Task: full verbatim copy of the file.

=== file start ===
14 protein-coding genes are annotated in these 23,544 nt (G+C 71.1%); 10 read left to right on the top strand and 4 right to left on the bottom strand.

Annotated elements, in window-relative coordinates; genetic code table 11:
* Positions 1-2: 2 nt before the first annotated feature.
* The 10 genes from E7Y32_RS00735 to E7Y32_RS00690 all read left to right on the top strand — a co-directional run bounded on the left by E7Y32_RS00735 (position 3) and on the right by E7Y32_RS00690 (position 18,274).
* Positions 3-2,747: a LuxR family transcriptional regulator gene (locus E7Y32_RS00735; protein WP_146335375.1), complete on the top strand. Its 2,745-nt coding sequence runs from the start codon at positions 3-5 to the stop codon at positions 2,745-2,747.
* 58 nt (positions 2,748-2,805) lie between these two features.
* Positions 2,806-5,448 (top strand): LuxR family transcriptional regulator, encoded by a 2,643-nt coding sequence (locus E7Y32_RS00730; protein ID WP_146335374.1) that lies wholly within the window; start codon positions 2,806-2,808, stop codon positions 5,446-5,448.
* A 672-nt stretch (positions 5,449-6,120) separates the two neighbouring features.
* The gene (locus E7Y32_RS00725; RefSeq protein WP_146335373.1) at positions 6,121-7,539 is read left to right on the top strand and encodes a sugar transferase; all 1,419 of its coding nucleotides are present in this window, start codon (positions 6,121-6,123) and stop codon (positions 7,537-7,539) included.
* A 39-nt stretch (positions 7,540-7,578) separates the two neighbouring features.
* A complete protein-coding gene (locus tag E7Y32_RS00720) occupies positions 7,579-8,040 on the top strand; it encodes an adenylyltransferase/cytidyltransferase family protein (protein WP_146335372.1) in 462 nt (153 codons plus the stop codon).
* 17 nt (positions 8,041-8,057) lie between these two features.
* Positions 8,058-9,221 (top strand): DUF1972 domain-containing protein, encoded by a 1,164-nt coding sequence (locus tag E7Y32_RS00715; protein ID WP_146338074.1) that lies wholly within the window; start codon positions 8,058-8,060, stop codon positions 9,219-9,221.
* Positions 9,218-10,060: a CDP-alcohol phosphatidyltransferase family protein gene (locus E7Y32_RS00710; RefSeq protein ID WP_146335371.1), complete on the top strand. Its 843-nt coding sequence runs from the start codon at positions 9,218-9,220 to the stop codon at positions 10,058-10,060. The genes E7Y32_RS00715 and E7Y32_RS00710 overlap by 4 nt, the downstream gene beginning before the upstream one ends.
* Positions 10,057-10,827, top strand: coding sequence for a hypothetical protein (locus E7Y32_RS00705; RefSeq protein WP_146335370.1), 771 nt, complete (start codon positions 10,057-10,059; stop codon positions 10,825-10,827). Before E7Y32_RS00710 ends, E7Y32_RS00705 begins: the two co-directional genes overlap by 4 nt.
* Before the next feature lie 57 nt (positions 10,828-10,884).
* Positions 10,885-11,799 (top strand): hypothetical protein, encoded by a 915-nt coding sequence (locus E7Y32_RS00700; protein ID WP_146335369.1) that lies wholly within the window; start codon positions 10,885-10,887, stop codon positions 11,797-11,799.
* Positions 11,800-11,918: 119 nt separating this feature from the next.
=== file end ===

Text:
14 protein-coding genes are annotated in these 23,544 nt (G+C 71.1%); 10 read left to right on the top strand and 4 right to left on the bottom strand.

Annotated elements, in window-relative coordinates; genetic code table 11:
* Positions 1-2: 2 nt before the first annotated feature.
* The 10 genes from E7Y32_RS00735 to E7Y32_RS00690 all read left to right on the top strand — a co-directional run bounded on the left by E7Y32_RS00735 (position 3) and on the right by E7Y32_RS00690 (position 18,274).
* Positions 3-2,747: a LuxR family transcriptional regulator gene (locus E7Y32_RS00735; protein WP_146335375.1), complete on the top strand. Its 2,745-nt coding sequence runs from the start codon at positions 3-5 to the stop codon at positions 2,745-2,747.
* 58 nt (positions 2,748-2,805) lie between these two features.
* Positions 2,806-5,448 (top strand): LuxR family transcriptional regulator, encoded by a 2,643-nt coding sequence (locus E7Y32_RS00730; protein ID WP_146335374.1) that lies wholly within the window; start codon positions 2,806-2,808, stop codon positions 5,446-5,448.
* A 672-nt stretch (positions 5,449-6,120) separates the two neighbouring features.
* The gene (locus E7Y32_RS00725; RefSeq protein WP_146335373.1) at positions 6,121-7,539 is read left to right on the top strand and encodes a sugar transferase; all 1,419 of its coding nucleotides are present in this window, start codon (positions 6,121-6,123) and stop codon (positions 7,537-7,539) included.
* A 39-nt stretch (positions 7,540-7,578) separates the two neighbouring features.
* A complete protein-coding gene (locus tag E7Y32_RS00720) occupies positions 7,579-8,040 on the top strand; it encodes an adenylyltransferase/cytidyltransferase family protein (protein WP_146335372.1) in 462 nt (153 codons plus the stop codon).
* 17 nt (positions 8,041-8,057) lie between these two features.
* Positions 8,058-9,221 (top strand): DUF1972 domain-containing protein, encoded by a 1,164-nt coding sequence (locus tag E7Y32_RS00715; protein ID WP_146338074.1) that lies wholly within the window; start codon positions 8,058-8,060, stop codon positions 9,219-9,221.
* Positions 9,218-10,060: a CDP-alcohol phosphatidyltransferase family protein gene (locus E7Y32_RS00710; RefSeq protein ID WP_146335371.1), complete on the top strand. Its 843-nt coding sequence runs from the start codon at positions 9,218-9,220 to the stop codon at positions 10,058-10,060. The genes E7Y32_RS00715 and E7Y32_RS00710 overlap by 4 nt, the downstream gene beginning before the upstream one ends.
* Positions 10,057-10,827, top strand: coding sequence for a hypothetical protein (locus E7Y32_RS00705; RefSeq protein WP_146335370.1), 771 nt, complete (start codon positions 10,057-10,059; stop codon positions 10,825-10,827). Before E7Y32_RS00710 ends, E7Y32_RS00705 begins: the two co-directional genes overlap by 4 nt.
* Before the next feature lie 57 nt (positions 10,828-10,884).
* Positions 10,885-11,799 (top strand): hypothetical protein, encoded by a 915-nt coding sequence (locus E7Y32_RS00700; protein ID WP_146335369.1) that lies wholly within the window; start codon positions 10,885-10,887, stop codon positions 11,797-11,799.
* Positions 11,800-11,918: 119 nt separating this feature from the next.